New LaBoheme Gets a Fresh Look, Chris Akerlind

Chris Akerlind Lightining Designer for LaBoheme.

By Carol McCracken  (Post # 1,480)

“I’ve never worked at Merrill Auditorium before and it’s lovely,” said Chris Akerlind last Sunday afternoon at his home on Munjoy Hill.  Mr. Akerlind was speaking of the new production of LaBoheme that opens tomorrow evening at the Portland Auditorium on Myrtle Street.   Performances run through Sunday afternoon.

Mr. Akerlind is the lighting designer for the production and it’s not surprising that this is his first production at the Merrill.  He travels all over the world mounting operas and plays and is out of Portland between 9 and 9 l/2 months of the year. (So, it’s a real pleasure when he’s briefly home and as accessible as he is.)   Mr. Akerlind  has admitted in the past he’s a workaholic.  He gets depressed when he isn’t working.  In fact, he’s been nominated for five Tony awards and won one Tony for his lighting design for the Broadway hit –  “The Light in the Piazza.”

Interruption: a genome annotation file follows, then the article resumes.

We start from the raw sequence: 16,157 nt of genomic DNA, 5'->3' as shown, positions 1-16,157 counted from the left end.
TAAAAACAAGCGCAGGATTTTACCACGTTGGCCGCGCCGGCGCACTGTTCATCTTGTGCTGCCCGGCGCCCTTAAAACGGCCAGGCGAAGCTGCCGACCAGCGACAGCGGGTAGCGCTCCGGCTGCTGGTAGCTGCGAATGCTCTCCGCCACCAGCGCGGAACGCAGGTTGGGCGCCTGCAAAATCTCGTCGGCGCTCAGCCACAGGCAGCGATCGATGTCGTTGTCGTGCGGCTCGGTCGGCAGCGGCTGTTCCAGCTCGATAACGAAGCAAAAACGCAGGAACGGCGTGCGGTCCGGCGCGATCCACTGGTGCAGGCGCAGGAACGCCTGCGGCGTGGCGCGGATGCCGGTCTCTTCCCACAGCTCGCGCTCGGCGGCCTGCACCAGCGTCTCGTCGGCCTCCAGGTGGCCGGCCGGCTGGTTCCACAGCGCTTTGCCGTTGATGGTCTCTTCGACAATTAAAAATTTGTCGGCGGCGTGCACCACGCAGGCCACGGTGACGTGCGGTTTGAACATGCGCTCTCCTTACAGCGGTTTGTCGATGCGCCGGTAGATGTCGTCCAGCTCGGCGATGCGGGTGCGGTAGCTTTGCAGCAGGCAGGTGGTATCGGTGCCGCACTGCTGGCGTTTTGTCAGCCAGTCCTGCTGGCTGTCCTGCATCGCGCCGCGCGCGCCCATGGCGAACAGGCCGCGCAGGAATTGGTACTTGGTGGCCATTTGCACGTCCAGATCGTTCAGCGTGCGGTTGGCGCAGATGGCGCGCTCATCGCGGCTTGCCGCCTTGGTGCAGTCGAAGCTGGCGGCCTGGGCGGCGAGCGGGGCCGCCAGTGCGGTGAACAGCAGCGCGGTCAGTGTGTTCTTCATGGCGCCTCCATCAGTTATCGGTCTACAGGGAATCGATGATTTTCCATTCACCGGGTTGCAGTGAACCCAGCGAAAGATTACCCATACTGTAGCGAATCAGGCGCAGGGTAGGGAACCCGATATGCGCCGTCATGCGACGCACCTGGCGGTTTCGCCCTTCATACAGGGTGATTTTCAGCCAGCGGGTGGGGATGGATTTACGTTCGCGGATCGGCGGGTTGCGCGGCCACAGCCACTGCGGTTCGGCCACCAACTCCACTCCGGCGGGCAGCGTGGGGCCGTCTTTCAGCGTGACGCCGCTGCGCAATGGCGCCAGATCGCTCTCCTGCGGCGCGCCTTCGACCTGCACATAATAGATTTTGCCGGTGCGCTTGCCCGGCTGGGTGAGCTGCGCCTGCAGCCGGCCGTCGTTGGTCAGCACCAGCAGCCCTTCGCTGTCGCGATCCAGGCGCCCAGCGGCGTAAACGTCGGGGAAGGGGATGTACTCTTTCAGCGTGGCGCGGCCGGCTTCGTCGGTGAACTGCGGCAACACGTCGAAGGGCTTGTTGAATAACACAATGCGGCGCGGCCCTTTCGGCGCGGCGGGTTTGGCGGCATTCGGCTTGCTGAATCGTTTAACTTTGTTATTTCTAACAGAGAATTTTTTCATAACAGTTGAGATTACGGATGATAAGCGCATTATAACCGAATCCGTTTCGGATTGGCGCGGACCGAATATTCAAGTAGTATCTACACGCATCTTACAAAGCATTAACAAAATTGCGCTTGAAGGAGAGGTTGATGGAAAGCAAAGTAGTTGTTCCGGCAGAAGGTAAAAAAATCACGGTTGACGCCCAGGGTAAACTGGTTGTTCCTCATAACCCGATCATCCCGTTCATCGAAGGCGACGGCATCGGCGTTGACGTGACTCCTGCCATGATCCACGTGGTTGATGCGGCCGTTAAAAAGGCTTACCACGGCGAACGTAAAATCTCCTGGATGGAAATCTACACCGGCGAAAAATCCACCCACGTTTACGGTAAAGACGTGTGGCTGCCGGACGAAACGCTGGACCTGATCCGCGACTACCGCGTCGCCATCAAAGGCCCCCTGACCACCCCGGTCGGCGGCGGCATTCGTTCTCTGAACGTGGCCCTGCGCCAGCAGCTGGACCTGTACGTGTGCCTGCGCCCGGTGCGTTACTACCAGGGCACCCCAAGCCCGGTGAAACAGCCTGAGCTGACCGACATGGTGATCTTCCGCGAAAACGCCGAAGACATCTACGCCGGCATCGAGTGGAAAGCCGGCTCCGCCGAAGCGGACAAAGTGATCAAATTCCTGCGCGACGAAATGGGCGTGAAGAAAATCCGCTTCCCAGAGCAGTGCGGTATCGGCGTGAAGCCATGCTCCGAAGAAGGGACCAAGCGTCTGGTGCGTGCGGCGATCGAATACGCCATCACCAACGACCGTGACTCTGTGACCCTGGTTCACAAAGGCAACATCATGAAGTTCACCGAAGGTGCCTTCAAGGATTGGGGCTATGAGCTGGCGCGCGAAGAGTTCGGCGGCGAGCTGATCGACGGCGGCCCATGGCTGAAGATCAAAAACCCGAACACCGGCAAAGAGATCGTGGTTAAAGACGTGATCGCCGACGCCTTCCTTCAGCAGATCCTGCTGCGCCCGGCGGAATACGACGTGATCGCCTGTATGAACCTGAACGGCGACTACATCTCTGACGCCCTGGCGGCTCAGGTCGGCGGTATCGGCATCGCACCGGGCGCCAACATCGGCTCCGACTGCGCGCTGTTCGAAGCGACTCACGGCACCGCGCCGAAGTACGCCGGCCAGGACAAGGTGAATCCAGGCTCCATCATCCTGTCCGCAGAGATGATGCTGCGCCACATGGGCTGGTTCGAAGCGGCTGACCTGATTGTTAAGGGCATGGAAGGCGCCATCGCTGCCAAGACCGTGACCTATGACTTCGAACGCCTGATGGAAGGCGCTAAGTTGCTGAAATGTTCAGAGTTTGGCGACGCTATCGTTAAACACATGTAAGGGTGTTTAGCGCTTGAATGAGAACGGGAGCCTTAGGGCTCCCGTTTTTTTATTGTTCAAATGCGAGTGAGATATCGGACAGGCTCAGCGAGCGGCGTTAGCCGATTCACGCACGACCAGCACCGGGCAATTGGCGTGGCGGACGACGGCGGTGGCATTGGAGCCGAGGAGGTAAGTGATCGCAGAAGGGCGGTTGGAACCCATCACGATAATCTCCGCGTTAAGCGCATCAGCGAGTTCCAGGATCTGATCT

Last summer following the production of “Madam Butterfly”  by PORTopera, he suggested to Dona D. Vaughan, artistic director of  PORTopera that this year’s production of LaBoheme be done differently.  Rather than rent pre-existing sets, he wanted PORTopera to do something unique.  He suggested doing a “new production with new scenery.” There are people in Portland who can do this he told Vaughn.  The set and costume designer who came to mind was Judy Galen.  (The two graduated from Yale Drama School in 1989 and she is married to the talented Michael Trautman.)

Mr. Akerlind, who sits on the board of the St. Lawrence Arts Center on Munjoy Hill, said the well-known story of LaBoheme is about starving artists in 1830 in Paris and the women in their lives. The production  has been updated to take place in the late 19th century.  He has mounted the production probably three times in the past, but the two he could remember were in St. Louis and at the Boston Lyric Opera for which he is a frequent lighting designer.

“The possibility of being a starving artist  never concerned me, because what I did as a lighting designer was working.  I was fortunate to attend a good graduate school.  I’m not living the poverty stricken lives of the characters in LaBoheme.  They have great joy because they love what they do,” Mr. Akerlind said Sunday afternoon.

For two previous articles on Chris Akerlind, please see posts # 1,014, dated 4/5/12 and # 8ll, dated 6/19/11 herein.